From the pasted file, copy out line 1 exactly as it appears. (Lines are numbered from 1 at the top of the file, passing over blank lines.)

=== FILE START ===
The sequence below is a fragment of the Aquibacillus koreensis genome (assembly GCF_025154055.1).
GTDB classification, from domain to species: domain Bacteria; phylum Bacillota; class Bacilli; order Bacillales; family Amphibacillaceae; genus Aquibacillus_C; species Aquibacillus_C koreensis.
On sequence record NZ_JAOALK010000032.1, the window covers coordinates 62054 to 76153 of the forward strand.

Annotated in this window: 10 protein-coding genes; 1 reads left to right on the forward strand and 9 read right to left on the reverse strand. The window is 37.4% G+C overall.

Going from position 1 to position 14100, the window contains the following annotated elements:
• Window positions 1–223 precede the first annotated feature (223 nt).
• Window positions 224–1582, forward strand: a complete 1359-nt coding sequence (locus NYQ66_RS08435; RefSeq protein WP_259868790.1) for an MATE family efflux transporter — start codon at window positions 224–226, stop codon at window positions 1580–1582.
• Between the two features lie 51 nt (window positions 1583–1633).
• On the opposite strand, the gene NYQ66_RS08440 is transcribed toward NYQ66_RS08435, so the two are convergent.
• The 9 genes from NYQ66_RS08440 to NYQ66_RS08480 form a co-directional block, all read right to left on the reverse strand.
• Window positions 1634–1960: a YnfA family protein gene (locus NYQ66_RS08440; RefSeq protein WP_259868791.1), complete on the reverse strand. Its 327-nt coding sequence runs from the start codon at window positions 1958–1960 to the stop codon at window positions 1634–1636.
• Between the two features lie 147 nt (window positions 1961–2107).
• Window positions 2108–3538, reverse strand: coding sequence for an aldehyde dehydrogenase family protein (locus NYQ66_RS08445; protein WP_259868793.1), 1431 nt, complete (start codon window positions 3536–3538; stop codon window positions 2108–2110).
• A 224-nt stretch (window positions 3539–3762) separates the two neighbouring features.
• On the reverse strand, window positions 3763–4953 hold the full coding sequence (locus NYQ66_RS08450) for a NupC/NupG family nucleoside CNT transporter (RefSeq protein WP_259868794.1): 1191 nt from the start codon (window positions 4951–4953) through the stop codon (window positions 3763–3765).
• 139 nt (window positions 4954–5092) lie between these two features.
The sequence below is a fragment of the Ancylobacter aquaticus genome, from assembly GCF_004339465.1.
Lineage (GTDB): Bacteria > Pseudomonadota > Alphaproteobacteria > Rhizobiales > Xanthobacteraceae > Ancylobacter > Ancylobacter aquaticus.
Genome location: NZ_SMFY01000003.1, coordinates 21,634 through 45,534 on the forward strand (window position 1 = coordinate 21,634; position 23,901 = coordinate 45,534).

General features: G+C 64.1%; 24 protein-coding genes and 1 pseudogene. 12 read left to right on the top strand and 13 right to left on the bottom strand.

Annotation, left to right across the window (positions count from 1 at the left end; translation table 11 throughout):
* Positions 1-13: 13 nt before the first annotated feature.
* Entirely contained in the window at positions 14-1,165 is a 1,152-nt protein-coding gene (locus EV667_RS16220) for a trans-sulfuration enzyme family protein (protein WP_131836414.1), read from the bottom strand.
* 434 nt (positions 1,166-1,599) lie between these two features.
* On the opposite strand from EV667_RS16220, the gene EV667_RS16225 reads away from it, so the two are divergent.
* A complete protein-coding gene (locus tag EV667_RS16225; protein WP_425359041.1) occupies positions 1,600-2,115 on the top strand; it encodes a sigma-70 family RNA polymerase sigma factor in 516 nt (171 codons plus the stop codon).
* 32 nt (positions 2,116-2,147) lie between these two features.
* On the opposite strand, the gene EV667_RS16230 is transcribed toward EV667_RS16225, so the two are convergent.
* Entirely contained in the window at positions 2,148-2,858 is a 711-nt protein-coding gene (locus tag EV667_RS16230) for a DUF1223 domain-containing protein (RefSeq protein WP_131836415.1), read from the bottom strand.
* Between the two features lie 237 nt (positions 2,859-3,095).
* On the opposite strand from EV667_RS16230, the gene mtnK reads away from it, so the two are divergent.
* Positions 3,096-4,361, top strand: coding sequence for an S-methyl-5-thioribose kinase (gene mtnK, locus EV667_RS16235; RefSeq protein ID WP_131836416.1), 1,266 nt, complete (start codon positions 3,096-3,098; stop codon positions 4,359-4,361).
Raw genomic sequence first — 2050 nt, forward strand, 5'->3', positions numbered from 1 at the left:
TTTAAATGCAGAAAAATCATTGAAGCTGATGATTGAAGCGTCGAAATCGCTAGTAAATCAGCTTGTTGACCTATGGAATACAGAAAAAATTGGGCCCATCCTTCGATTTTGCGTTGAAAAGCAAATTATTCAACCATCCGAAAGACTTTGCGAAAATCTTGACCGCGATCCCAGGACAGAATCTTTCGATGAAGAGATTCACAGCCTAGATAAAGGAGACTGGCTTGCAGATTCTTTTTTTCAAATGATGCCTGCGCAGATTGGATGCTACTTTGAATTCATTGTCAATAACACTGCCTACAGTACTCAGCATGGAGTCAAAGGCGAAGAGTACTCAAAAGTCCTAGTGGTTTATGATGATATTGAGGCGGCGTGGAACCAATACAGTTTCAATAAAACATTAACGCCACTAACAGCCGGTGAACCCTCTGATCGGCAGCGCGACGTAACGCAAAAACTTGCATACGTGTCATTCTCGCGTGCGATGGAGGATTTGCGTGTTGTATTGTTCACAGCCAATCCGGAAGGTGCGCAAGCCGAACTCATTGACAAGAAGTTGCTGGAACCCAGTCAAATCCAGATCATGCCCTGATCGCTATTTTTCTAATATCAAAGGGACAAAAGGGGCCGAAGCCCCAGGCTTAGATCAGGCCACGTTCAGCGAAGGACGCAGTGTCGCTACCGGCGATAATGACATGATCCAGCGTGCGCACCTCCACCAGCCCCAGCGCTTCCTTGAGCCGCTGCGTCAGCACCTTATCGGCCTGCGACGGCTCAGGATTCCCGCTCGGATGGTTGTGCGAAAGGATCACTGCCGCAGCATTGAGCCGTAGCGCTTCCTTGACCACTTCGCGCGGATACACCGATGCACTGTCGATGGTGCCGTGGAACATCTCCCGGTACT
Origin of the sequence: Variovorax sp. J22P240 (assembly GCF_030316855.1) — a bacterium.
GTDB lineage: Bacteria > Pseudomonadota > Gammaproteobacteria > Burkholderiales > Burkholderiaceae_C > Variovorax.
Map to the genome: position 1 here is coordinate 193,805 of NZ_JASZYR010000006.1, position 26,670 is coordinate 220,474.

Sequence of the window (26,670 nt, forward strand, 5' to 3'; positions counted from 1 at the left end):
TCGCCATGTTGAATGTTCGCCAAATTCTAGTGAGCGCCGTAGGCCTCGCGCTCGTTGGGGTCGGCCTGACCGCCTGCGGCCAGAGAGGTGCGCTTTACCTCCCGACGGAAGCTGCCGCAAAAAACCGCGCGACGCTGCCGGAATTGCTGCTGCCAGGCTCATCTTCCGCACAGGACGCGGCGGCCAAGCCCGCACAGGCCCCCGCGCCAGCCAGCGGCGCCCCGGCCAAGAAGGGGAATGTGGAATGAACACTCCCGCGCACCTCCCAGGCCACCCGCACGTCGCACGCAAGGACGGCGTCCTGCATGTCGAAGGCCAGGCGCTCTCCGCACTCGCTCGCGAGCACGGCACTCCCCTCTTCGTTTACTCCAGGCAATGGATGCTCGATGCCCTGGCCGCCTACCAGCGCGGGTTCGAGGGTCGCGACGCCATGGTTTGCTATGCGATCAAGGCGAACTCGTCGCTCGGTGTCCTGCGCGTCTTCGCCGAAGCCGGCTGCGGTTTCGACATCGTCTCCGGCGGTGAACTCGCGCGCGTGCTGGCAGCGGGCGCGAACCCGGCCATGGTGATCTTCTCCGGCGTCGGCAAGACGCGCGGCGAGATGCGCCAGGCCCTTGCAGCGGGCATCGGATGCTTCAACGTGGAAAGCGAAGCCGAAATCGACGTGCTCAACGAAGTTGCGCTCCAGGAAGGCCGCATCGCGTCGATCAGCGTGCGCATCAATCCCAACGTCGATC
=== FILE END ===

The sequence below is a fragment of the Aquibacillus koreensis genome (assembly GCF_025154055.1).